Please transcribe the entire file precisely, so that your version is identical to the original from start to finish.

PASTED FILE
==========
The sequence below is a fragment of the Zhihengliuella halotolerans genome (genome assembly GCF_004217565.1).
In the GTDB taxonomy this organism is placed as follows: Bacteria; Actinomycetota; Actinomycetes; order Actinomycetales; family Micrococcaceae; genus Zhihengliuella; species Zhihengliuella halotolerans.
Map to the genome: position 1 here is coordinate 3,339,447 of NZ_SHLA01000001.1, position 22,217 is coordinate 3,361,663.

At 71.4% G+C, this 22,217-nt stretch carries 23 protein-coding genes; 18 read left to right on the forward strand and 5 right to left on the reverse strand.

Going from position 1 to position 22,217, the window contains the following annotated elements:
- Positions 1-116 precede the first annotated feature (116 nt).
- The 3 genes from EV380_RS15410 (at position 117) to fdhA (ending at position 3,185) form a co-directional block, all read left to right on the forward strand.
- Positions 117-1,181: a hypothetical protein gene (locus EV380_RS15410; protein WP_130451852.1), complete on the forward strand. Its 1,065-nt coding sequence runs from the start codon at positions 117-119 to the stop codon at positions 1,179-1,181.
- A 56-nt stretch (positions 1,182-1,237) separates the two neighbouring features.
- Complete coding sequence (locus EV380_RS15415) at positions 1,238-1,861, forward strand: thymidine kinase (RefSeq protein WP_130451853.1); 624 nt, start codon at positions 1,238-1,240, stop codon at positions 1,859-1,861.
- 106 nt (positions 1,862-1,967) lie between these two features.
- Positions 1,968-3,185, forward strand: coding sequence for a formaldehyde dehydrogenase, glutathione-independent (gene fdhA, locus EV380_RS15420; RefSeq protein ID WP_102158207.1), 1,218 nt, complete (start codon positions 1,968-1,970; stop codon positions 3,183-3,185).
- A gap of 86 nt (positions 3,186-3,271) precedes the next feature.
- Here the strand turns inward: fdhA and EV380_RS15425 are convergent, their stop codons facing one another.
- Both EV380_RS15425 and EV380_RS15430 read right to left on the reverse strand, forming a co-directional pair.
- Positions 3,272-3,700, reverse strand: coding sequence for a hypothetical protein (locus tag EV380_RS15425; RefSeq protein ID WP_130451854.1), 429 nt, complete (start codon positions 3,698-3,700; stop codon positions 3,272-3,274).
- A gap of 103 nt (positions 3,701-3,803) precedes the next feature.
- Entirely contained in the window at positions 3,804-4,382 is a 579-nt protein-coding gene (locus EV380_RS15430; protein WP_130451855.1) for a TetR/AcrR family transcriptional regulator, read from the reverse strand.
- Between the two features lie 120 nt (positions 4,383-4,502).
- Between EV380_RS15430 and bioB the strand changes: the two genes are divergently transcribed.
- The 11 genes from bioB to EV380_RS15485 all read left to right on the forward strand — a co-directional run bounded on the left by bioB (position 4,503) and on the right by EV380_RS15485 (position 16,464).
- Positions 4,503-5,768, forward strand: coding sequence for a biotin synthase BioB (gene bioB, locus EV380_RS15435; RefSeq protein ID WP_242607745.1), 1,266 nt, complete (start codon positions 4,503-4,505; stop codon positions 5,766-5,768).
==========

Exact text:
The sequence below is a fragment of the Zhihengliuella halotolerans genome (genome assembly GCF_004217565.1).
In the GTDB taxonomy this organism is placed as follows: Bacteria; Actinomycetota; Actinomycetes; order Actinomycetales; family Micrococcaceae; genus Zhihengliuella; species Zhihengliuella halotolerans.
Map to the genome: position 1 here is coordinate 3,339,447 of NZ_SHLA01000001.1, position 22,217 is coordinate 3,361,663.

At 71.4% G+C, this 22,217-nt stretch carries 23 protein-coding genes; 18 read left to right on the forward strand and 5 right to left on the reverse strand.

Going from position 1 to position 22,217, the window contains the following annotated elements:
- Positions 1-116 precede the first annotated feature (116 nt).
- The 3 genes from EV380_RS15410 (at position 117) to fdhA (ending at position 3,185) form a co-directional block, all read left to right on the forward strand.
- Positions 117-1,181: a hypothetical protein gene (locus EV380_RS15410; protein WP_130451852.1), complete on the forward strand. Its 1,065-nt coding sequence runs from the start codon at positions 117-119 to the stop codon at positions 1,179-1,181.
- A 56-nt stretch (positions 1,182-1,237) separates the two neighbouring features.
- Complete coding sequence (locus EV380_RS15415) at positions 1,238-1,861, forward strand: thymidine kinase (RefSeq protein WP_130451853.1); 624 nt, start codon at positions 1,238-1,240, stop codon at positions 1,859-1,861.
- 106 nt (positions 1,862-1,967) lie between these two features.
- Positions 1,968-3,185, forward strand: coding sequence for a formaldehyde dehydrogenase, glutathione-independent (gene fdhA, locus EV380_RS15420; RefSeq protein ID WP_102158207.1), 1,218 nt, complete (start codon positions 1,968-1,970; stop codon positions 3,183-3,185).
- A gap of 86 nt (positions 3,186-3,271) precedes the next feature.
- Here the strand turns inward: fdhA and EV380_RS15425 are convergent, their stop codons facing one another.
- Both EV380_RS15425 and EV380_RS15430 read right to left on the reverse strand, forming a co-directional pair.
- Positions 3,272-3,700, reverse strand: coding sequence for a hypothetical protein (locus tag EV380_RS15425; RefSeq protein ID WP_130451854.1), 429 nt, complete (start codon positions 3,698-3,700; stop codon positions 3,272-3,274).
- A gap of 103 nt (positions 3,701-3,803) precedes the next feature.
- Entirely contained in the window at positions 3,804-4,382 is a 579-nt protein-coding gene (locus EV380_RS15430; protein WP_130451855.1) for a TetR/AcrR family transcriptional regulator, read from the reverse strand.
- Between the two features lie 120 nt (positions 4,383-4,502).
- Between EV380_RS15430 and bioB the strand changes: the two genes are divergently transcribed.
- The 11 genes from bioB to EV380_RS15485 all read left to right on the forward strand — a co-directional run bounded on the left by bioB (position 4,503) and on the right by EV380_RS15485 (position 16,464).
- Positions 4,503-5,768, forward strand: coding sequence for a biotin synthase BioB (gene bioB, locus EV380_RS15435; RefSeq protein ID WP_242607745.1), 1,266 nt, complete (start codon positions 4,503-4,505; stop codon positions 5,766-5,768).